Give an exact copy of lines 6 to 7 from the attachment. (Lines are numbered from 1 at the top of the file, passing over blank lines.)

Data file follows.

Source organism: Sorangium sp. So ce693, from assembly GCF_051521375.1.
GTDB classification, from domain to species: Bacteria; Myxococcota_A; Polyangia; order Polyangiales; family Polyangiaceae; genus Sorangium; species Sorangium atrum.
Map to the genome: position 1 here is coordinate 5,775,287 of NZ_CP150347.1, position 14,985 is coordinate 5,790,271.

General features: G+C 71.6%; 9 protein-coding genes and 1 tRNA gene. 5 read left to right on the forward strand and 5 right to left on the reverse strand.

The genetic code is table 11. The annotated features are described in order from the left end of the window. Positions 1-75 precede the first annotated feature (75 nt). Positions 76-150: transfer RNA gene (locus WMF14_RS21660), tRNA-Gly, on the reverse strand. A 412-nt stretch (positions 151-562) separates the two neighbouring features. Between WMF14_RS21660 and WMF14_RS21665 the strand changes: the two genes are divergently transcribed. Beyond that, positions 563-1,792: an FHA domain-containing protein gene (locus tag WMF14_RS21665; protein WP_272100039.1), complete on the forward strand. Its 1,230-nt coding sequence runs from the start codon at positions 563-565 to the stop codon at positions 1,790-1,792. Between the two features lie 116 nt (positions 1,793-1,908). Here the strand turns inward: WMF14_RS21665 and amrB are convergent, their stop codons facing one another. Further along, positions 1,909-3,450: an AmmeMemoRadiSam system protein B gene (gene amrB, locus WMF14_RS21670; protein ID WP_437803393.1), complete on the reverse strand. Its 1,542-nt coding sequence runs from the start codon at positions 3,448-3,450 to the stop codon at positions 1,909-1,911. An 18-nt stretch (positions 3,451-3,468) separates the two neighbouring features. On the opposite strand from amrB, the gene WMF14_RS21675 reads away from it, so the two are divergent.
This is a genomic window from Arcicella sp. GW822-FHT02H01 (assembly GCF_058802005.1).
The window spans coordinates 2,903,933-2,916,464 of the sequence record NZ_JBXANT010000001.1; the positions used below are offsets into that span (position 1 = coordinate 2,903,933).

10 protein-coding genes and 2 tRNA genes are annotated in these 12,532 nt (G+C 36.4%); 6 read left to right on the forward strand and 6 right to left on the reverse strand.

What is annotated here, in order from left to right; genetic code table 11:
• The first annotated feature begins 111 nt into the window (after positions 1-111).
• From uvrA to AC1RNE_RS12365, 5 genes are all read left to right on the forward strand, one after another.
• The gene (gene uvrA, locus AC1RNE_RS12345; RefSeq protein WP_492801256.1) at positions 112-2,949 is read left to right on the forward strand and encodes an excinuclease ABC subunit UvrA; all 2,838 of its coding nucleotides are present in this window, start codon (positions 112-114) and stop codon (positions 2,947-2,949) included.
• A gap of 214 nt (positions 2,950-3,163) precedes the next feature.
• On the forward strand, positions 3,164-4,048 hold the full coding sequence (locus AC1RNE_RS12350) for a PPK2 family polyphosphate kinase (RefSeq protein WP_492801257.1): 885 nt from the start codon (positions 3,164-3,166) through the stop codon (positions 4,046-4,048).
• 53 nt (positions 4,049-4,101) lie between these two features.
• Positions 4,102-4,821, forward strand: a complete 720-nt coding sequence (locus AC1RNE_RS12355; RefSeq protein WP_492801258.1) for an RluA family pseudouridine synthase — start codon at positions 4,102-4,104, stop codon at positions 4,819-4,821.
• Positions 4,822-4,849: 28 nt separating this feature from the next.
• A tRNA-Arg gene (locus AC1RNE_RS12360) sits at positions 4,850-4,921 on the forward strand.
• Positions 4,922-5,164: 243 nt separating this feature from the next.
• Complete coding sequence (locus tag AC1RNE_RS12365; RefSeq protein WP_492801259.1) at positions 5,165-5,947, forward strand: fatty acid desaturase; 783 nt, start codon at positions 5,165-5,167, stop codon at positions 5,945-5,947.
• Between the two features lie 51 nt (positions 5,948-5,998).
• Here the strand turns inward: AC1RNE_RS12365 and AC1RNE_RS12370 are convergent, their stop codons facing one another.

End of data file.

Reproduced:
This is a genomic window from Arcicella sp. GW822-FHT02H01 (assembly GCF_058802005.1).
The window spans coordinates 2,903,933-2,916,464 of the sequence record NZ_JBXANT010000001.1; the positions used below are offsets into that span (position 1 = coordinate 2,903,933).